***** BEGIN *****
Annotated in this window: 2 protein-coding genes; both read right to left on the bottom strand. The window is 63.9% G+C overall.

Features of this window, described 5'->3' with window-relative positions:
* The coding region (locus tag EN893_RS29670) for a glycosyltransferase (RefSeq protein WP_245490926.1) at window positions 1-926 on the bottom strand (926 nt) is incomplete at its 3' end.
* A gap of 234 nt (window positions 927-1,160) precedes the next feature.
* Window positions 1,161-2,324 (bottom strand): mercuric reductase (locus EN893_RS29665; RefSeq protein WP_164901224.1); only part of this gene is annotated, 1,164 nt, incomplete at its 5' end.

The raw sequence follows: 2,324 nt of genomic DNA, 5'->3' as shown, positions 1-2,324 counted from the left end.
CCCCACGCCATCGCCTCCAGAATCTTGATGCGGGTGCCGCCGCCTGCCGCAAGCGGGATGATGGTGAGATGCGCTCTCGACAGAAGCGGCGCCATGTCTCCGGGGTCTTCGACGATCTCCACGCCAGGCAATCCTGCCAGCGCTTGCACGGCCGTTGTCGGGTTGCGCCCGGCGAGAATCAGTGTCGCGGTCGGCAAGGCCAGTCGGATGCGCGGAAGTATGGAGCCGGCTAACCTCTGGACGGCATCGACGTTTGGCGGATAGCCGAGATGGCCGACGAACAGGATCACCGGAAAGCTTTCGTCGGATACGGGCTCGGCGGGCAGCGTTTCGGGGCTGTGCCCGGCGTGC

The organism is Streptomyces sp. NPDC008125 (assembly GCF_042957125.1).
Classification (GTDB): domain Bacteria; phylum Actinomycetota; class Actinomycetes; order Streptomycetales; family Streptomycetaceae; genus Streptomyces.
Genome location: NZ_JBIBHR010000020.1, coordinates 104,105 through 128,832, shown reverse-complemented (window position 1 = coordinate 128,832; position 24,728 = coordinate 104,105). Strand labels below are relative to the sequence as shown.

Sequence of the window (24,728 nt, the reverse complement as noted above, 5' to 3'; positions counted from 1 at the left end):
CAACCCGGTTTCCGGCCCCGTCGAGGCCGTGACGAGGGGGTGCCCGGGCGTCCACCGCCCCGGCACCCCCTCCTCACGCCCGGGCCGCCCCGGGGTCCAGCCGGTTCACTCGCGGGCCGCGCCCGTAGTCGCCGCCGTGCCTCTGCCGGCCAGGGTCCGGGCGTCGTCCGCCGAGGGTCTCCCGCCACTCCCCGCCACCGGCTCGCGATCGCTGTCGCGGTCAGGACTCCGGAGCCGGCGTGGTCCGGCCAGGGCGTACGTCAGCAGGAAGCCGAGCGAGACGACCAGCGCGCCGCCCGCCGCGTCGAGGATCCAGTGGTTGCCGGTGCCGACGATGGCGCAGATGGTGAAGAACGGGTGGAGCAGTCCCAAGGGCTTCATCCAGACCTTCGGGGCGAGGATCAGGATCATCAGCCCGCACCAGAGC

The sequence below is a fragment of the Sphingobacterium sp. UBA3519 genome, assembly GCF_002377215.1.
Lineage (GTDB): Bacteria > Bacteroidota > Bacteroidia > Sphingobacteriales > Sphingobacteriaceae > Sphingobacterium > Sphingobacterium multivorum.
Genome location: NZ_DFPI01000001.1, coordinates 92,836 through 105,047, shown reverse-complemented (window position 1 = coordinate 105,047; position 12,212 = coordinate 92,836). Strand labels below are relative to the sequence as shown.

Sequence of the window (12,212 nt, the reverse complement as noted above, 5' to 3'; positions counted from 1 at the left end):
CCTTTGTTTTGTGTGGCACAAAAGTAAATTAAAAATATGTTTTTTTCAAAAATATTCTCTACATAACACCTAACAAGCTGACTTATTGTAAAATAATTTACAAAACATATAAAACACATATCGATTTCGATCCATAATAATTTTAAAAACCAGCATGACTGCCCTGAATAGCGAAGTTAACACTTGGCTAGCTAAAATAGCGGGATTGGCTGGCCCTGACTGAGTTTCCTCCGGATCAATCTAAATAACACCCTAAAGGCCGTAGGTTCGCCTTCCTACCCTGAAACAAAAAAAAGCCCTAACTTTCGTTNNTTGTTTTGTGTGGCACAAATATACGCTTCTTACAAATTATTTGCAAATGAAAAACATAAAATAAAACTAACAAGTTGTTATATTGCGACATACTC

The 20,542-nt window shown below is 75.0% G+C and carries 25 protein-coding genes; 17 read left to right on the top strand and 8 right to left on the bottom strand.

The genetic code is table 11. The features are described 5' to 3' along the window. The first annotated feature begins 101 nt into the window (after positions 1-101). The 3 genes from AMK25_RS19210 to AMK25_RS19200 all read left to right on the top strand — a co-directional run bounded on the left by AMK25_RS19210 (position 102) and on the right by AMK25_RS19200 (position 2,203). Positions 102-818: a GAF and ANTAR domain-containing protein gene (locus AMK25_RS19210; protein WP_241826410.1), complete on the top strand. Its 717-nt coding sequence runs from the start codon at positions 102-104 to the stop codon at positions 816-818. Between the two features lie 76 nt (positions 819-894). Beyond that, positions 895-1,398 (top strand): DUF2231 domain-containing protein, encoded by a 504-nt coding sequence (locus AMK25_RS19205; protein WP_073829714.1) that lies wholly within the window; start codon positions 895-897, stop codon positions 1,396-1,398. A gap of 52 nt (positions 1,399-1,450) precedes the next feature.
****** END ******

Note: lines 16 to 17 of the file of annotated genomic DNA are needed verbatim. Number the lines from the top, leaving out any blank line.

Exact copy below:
Sequence of the window (12,212 nt, the reverse complement as noted above, 5' to 3'; positions counted from 1 at the left end):
CCTTTGTTTTGTGTGGCACAAAAGTAAATTAAAAATATGTTTTTTTCAAAAATATTCTCTACATAACACCTAACAAGCTGACTTATTGTAAAATAATTTACAAAACATATAAAACACATATCGATTTCGATCCATAATAATTTTAAAAACCAGCATGACTGCCCTGAATAGCGAAGTTAACACTTGGCTAGCTAAAATAGCGGGATTGGCTGGCCCTGACTGAGTTTCCTCCGGATCAATCTAAATAACACCCTAAAGGCCGTAGGTTCGCCTTCCTACCCTGAAACAAAAAAAAGCCCTAACTTTCGTTNNTTGTTTTGTGTGGCACAAATATACGCTTCTTACAAATTATTTGCAAATGAAAAACATAAAATAAAACTAACAAGTTGTTATATTGCGACATACTC